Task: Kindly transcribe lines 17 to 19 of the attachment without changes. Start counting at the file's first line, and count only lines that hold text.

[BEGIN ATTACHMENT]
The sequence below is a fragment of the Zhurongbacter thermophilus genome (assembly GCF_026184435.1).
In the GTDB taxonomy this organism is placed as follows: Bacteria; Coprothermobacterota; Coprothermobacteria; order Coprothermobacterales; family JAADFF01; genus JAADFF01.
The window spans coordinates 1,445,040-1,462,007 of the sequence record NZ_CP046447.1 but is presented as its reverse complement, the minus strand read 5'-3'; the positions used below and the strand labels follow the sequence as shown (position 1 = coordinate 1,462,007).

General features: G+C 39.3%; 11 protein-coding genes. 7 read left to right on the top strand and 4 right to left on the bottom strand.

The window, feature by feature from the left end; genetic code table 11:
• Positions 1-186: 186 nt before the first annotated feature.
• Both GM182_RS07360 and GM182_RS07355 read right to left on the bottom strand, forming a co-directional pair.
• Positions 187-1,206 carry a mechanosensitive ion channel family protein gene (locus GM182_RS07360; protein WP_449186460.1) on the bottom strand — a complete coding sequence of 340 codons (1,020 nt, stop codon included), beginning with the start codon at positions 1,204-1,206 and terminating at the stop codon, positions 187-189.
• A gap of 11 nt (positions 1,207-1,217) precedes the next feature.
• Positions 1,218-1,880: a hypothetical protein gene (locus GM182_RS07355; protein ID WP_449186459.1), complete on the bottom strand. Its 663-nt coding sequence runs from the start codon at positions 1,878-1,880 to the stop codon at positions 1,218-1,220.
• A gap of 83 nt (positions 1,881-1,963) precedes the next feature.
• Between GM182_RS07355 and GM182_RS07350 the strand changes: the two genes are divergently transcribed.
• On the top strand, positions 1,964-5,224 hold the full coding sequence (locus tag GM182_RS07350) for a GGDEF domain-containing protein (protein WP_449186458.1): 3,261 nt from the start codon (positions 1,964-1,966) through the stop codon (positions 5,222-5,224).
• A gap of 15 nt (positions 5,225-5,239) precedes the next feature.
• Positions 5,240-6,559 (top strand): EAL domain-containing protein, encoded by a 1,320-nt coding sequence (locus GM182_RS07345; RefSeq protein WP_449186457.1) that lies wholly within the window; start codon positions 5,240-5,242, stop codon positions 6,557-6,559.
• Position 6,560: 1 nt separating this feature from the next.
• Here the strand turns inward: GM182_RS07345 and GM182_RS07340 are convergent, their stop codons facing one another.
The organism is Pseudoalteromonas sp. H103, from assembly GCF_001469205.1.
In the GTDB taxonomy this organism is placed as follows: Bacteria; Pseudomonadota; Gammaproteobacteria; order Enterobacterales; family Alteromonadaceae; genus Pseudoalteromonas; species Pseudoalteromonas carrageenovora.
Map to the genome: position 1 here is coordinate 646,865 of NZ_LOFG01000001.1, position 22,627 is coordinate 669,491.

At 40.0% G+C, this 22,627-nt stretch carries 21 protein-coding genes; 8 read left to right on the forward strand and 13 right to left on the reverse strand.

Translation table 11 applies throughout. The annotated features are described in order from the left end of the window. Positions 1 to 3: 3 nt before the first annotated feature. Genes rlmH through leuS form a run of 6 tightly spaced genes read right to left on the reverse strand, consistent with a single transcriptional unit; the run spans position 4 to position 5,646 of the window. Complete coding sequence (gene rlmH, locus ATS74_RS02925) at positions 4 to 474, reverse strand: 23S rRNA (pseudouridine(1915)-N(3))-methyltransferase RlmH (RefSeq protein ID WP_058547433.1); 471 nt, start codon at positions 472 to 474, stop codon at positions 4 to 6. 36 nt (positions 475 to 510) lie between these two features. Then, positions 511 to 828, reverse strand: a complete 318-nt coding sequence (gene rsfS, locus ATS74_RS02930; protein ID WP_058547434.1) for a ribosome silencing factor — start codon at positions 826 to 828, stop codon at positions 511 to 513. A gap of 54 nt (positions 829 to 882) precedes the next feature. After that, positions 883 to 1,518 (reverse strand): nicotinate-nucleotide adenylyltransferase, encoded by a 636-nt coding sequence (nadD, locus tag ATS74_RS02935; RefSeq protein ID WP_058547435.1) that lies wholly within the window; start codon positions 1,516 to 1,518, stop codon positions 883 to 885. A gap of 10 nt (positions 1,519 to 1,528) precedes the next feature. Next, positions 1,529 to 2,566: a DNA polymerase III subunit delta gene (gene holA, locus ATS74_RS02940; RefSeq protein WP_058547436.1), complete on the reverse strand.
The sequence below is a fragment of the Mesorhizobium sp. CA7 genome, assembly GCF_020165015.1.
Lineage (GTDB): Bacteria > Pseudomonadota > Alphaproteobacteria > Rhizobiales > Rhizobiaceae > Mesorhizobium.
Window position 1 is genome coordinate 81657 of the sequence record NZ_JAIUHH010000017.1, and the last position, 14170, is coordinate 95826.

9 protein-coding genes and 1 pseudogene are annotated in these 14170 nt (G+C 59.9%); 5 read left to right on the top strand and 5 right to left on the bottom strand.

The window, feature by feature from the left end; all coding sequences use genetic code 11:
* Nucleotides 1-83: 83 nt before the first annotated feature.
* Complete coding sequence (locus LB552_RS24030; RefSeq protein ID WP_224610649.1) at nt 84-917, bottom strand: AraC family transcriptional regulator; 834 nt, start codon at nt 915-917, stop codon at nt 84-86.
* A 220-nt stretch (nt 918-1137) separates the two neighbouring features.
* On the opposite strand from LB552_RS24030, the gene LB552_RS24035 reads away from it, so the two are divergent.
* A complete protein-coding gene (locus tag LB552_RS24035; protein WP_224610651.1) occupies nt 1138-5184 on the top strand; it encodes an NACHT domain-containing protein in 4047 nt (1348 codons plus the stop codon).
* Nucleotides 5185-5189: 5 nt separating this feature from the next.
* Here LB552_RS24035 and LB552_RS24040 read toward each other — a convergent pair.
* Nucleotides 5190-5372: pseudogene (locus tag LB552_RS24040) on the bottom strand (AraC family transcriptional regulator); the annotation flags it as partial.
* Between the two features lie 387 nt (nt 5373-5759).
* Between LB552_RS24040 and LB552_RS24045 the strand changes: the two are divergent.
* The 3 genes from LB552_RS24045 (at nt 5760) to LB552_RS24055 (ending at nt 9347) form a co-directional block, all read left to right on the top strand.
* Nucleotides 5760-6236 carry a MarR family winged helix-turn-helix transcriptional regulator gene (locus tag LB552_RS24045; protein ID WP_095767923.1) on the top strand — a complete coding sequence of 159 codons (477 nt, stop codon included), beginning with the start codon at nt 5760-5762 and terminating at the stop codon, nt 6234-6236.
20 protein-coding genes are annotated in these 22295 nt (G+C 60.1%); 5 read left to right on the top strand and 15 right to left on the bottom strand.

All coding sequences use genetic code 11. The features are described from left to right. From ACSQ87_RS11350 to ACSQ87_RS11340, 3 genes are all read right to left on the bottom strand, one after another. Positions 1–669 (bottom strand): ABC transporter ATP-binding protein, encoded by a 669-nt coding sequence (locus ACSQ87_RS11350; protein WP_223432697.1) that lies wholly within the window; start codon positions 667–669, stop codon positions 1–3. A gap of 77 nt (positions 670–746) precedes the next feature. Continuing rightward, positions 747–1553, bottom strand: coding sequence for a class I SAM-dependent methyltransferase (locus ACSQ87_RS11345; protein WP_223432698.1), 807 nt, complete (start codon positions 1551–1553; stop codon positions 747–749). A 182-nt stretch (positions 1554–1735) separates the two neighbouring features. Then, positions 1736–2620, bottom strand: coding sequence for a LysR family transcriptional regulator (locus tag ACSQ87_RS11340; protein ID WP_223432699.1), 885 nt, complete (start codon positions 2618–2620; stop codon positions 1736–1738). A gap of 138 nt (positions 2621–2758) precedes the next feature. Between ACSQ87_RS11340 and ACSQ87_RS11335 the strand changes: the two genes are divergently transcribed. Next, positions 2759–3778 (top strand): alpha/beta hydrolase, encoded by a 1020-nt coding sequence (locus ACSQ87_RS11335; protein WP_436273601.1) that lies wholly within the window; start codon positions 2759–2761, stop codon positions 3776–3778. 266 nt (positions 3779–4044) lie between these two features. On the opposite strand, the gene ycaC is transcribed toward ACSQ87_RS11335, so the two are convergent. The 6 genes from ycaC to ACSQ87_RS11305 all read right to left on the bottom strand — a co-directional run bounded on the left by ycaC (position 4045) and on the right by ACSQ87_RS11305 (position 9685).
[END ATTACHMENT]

• Here the strand turns inward: GM182_RS07345 and GM182_RS07340 are convergent, their stop codons facing one another.
The organism is Pseudoalteromonas sp. H103, from assembly GCF_001469205.1.
In the GTDB taxonomy this organism is placed as follows: Bacteria; Pseudomonadota; Gammaproteobacteria; order Enterobacterales; family Alteromonadaceae; genus Pseudoalteromonas; species Pseudoalteromonas carrageenovora.